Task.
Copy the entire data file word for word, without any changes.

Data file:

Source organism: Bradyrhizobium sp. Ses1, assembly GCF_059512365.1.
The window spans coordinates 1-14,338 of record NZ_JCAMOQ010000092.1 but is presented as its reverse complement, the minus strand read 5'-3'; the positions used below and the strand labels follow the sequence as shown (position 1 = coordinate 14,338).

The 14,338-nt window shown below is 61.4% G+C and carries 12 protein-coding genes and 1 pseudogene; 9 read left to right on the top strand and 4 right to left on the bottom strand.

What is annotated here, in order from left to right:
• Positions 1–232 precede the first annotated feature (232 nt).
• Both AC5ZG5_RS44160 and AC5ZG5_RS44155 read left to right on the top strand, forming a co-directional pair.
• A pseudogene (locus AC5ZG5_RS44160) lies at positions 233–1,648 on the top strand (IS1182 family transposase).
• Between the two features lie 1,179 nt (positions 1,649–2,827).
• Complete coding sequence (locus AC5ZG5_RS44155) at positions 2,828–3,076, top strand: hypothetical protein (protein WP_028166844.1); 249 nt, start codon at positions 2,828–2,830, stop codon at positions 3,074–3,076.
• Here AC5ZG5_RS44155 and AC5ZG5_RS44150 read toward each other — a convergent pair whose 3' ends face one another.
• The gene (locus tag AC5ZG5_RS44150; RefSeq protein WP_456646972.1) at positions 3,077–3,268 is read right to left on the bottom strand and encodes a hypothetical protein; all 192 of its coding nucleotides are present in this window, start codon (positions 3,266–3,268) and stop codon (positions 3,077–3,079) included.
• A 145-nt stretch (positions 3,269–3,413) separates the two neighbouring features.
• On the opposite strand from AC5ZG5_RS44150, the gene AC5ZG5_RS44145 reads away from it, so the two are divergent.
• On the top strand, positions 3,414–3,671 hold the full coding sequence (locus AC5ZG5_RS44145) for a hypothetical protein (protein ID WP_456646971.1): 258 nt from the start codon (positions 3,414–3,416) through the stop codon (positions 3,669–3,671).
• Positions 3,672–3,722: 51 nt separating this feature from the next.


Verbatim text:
Source organism: Bradyrhizobium sp. Ses1, assembly GCF_059512365.1.
The window spans coordinates 1-14,338 of record NZ_JCAMOQ010000092.1 but is presented as its reverse complement, the minus strand read 5'-3'; the positions used below and the strand labels follow the sequence as shown (position 1 = coordinate 14,338).

The 14,338-nt window shown below is 61.4% G+C and carries 12 protein-coding genes and 1 pseudogene; 9 read left to right on the top strand and 4 right to left on the bottom strand.

What is annotated here, in order from left to right:
• Positions 1–232 precede the first annotated feature (232 nt).
• Both AC5ZG5_RS44160 and AC5ZG5_RS44155 read left to right on the top strand, forming a co-directional pair.
• A pseudogene (locus AC5ZG5_RS44160) lies at positions 233–1,648 on the top strand (IS1182 family transposase).
• Between the two features lie 1,179 nt (positions 1,649–2,827).
• Complete coding sequence (locus AC5ZG5_RS44155) at positions 2,828–3,076, top strand: hypothetical protein (protein WP_028166844.1); 249 nt, start codon at positions 2,828–2,830, stop codon at positions 3,074–3,076.
• Here AC5ZG5_RS44155 and AC5ZG5_RS44150 read toward each other — a convergent pair whose 3' ends face one another.
• The gene (locus tag AC5ZG5_RS44150; RefSeq protein WP_456646972.1) at positions 3,077–3,268 is read right to left on the bottom strand and encodes a hypothetical protein; all 192 of its coding nucleotides are present in this window, start codon (positions 3,266–3,268) and stop codon (positions 3,077–3,079) included.
• A 145-nt stretch (positions 3,269–3,413) separates the two neighbouring features.
• On the opposite strand from AC5ZG5_RS44150, the gene AC5ZG5_RS44145 reads away from it, so the two are divergent.
• On the top strand, positions 3,414–3,671 hold the full coding sequence (locus AC5ZG5_RS44145) for a hypothetical protein (protein ID WP_456646971.1): 258 nt from the start codon (positions 3,414–3,416) through the stop codon (positions 3,669–3,671).
• Positions 3,672–3,722: 51 nt separating this feature from the next.